Thursday, January 31, 1861
The cold morning in central Illinois found Lincoln, accompanied by two of his cousins, bouncing along frozen roads and over an icy creek from Charleston to Farmington to visit his stepmother, Sarah Bush Johnston.
They shared a meal together and talked of old times. Lincoln spun stories and even visited his father’s grave. He was never close to his father and chose to keep his distance from him all through his adult life. As news of his arrival spread through town, the quiet family reunion was interrupted by old friends and well-wishers hoping to talk to the new President.
Later in the afternoon, Lincoln, along with his stepmother and cousins, traveled back to Charleston for dinner with other relatives.
Finally, Lincoln took center stage at the town hall for an impromptu reception. The townspeople, regardless of party affiliation, crowded into the hall to shake his hand. Lincoln was thrilled to be back home. But when asked to give a speech, he declined saying that “he could but express his gratification at seeing so many of his old friends and give them a hearty greeting.”
Instead of a political speech, he told a few stories and had a fine time with those around him. The time for serious business would come soon enough. Today was for family and friends.1
Is It For Sale?
South Carolina’s Isaac Hayne, representing Governor Pickens, had been in Washington DC for over two weeks. His job was to establish some sort of agreement between the United States and South Carolina over Fort Sumter. He had seen President Buchanan upon his arrival, but the President requested something in writing. Haynes had met with Southern senators and finally wrote to Governor Pickens in order to put it into words.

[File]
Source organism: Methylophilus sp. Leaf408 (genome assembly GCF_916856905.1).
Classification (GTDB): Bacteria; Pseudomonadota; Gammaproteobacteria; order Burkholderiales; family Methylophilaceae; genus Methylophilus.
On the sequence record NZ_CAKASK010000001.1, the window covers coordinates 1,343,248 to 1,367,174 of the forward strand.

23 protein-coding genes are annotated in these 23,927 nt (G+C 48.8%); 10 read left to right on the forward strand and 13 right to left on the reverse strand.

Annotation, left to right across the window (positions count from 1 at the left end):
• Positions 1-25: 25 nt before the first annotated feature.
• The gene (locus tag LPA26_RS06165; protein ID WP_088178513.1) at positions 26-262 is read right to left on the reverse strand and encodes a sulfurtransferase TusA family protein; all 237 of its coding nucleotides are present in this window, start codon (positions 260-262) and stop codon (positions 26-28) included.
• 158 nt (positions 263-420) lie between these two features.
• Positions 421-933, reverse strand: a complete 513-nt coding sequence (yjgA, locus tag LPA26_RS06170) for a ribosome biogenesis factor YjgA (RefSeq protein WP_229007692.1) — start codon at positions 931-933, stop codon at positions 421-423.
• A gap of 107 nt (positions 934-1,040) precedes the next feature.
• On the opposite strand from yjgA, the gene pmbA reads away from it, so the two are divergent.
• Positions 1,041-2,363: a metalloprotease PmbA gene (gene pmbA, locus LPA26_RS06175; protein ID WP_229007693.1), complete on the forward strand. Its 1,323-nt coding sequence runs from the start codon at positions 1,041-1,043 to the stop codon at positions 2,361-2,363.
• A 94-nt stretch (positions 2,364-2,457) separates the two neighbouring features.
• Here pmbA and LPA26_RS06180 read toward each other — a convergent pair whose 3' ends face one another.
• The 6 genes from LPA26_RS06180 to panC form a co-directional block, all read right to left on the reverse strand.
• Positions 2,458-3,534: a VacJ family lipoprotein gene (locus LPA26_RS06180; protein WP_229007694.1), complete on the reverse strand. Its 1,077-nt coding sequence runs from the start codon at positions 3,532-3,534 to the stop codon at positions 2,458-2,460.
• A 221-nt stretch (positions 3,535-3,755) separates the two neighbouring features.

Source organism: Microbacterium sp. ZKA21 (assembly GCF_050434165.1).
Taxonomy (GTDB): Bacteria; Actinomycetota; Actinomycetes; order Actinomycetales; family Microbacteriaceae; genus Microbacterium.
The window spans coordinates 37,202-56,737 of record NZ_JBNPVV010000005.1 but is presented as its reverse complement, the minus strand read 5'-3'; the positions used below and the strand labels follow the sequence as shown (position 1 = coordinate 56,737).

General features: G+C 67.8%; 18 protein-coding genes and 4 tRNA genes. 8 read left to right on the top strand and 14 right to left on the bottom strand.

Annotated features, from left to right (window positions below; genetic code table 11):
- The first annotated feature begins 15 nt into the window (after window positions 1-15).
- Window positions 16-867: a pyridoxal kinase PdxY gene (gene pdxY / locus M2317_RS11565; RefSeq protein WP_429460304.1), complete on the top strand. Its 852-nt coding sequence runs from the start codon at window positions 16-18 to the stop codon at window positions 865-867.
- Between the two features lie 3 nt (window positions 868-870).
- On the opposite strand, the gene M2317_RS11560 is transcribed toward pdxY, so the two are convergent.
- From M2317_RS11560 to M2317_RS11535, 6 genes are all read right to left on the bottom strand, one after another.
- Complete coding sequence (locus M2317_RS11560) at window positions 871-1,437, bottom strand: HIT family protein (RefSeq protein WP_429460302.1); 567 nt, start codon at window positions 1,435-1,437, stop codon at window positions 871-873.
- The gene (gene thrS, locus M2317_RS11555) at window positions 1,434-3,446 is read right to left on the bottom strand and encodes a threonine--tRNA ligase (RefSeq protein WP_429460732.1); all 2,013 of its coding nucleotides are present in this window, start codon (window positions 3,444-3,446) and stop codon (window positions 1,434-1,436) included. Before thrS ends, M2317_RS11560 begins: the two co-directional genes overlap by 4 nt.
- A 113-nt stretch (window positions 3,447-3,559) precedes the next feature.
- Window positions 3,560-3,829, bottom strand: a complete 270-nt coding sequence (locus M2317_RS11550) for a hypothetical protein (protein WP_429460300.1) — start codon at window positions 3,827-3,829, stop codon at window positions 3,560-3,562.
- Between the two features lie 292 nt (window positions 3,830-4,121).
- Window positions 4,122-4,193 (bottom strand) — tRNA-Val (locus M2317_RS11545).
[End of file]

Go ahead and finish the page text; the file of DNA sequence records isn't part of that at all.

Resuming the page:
Pickens, through Hayne, reiterated that Fort Sumter was property of South Carolina even though the United States had a military post within it. Nevertheless, South Carolina wished to purchase the fort from the United States. If purchased, of course, Major Anderson and all Federal troops would have to leave. But the US could probably use the money much more than it could use a now-useless fort.
Hayne delivered the letter to Buchanan and hoped for a speedy reply.2
Seizing a Mint
The United States Mint in New Orleans was taken over by the State of Louisiana. The Secession Convention ordained that it and the US Customs House were now under the control of the state. The right to mint coins fell on the Federal government and a state taking control of the production of coins was an act of revolution. It was now more clear than ever to the Treasury Department that the Southern States were serious about leaving and remaining out of the Union.3